Ginevra Di Verduno writes INAFFERABILE LESLIE HOWARD, a blog through which she gathers, researches and publishes a vast array of articles from the popular press of that era of the thirties and very early forties when Leslie Howard was one of the most popular leading men in Hollywood (and then briefly back home in England before his death). Di Verduno is passionate about Howard and her site is filled with beautiful photographs which she has collected for us. The range of photographs will be a delightful surprise to anyone who thinks of Howard only as Scarlett’s Ashley.
CHECK HER OUT: firstname.lastname@example.org
Kurtiss Hare’s email@example.com is one of the world of netcinema’s most outstanding blogs. Beautifully designed and handsomely articulate, Hare’s site is knowledgeable, wide-ranging and closely followed. He has taken all film to be his province, and while he is absorbed in the present and excited about the future, he also knows where we’ve been. Don’t miss his discussion of The Last of the Unjust on his recent blog.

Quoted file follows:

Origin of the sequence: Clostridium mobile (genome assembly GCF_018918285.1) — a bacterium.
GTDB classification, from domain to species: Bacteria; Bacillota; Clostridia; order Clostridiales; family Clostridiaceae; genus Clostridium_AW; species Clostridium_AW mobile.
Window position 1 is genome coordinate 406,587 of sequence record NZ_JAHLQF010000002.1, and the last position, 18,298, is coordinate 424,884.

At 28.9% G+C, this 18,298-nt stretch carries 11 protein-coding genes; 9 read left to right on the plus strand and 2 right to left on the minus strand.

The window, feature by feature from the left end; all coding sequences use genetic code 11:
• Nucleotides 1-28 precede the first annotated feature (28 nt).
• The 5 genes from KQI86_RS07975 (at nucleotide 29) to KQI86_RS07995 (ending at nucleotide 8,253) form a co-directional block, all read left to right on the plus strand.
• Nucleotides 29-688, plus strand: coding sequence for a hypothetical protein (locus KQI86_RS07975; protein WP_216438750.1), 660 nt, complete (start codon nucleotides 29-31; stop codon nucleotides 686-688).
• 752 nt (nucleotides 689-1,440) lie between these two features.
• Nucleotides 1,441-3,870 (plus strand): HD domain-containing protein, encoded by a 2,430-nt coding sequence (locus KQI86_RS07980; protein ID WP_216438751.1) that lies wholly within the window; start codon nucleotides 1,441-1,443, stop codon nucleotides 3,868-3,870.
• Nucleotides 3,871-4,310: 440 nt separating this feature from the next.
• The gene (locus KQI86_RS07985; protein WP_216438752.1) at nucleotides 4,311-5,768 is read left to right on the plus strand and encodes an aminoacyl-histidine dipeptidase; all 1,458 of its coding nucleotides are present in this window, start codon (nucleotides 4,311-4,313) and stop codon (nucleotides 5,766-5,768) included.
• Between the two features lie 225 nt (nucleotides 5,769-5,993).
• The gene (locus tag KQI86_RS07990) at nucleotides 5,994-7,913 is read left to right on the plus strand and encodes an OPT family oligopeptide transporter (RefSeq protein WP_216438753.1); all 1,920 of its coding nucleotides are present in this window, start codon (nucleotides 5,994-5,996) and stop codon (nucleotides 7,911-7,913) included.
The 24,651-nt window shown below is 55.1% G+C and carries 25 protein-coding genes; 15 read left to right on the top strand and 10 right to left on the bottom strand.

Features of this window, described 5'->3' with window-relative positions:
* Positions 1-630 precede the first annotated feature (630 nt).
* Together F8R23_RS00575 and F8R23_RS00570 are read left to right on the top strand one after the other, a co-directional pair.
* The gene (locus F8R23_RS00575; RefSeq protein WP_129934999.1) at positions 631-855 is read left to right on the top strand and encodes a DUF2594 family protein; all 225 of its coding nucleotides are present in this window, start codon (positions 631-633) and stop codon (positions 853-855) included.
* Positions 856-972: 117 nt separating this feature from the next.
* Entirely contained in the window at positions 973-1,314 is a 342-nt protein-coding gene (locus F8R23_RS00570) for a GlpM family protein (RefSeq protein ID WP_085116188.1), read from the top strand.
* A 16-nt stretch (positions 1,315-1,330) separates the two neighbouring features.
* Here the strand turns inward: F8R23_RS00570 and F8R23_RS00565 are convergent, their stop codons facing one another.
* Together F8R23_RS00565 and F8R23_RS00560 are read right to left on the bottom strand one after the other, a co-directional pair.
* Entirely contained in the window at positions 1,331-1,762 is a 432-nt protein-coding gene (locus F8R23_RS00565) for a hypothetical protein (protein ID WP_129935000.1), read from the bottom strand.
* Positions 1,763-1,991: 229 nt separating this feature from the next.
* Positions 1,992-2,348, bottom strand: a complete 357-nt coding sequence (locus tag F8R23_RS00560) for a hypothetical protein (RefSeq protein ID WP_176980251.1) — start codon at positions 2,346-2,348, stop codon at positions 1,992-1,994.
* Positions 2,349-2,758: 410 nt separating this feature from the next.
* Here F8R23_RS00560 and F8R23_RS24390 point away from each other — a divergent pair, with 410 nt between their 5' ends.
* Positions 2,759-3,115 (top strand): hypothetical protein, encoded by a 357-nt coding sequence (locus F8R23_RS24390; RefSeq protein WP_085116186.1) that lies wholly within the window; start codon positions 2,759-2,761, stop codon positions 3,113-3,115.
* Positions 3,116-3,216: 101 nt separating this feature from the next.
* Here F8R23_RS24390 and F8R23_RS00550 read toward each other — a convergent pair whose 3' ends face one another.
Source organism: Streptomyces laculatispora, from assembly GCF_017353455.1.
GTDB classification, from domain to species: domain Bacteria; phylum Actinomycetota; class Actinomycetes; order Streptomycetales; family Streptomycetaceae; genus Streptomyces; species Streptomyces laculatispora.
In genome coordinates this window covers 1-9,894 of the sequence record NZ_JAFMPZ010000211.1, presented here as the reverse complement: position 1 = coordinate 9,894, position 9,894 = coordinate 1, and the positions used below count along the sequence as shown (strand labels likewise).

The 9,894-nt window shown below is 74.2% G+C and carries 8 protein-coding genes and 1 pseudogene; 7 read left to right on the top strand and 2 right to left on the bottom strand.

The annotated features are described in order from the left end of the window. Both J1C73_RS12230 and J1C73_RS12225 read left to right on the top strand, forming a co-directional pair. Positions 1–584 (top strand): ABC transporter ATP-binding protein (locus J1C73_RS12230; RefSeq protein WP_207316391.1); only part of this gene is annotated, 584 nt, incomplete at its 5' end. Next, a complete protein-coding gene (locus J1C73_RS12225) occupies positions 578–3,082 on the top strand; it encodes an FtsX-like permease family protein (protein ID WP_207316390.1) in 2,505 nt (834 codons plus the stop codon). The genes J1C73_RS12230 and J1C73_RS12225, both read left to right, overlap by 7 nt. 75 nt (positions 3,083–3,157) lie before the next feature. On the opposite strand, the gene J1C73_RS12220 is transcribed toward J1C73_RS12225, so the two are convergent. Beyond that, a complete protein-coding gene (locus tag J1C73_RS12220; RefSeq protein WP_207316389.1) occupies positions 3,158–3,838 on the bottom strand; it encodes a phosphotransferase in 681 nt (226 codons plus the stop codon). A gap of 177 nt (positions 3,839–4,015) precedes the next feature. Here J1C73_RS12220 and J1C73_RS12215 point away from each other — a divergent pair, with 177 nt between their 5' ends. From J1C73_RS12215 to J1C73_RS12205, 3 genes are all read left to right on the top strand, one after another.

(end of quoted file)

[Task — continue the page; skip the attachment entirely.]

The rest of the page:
CHECK HIM OUT: http://cinefrisco.tumblr.com/
MOVIES ARE EVERYWHERE — including great books
“…Stephen sharing out coppers to the children for the Sunday 4.30 matinée double…”
“I didn’t know anything about anything. I thought psychiatry was an American joke and a psychiatrist was someone like In grid Bergman in Spellbound.”
These two delightful passages are from V.S. Naipaul’s In a Free State, his volume of three fictions published by Knopf in 1971 (in England originally by Deutsch Limited). At other moments characters mention Rebecca, Rope, Jesse James and even Vivien Leigh’s Waterloo Bridge. And there is this, when Bobby and Linda, our two main characters in the third and longest story, are driving and spot the famous local African tor:
“It’s one of my favorite views.”
“Like a John Ford western.”
“How very film-society. To me it’s just Africa.”
MOVIES ARE EVERYWHERE.
In the Entertainment Weekly 2/21/14, the DVD review column by Keith Staskiewicz offers a very good brief discussion of the politics of Hitchcock’s Foreign Correspondent.
NEXT FRIDAY POST February 28
See you then,
And see you at the movies,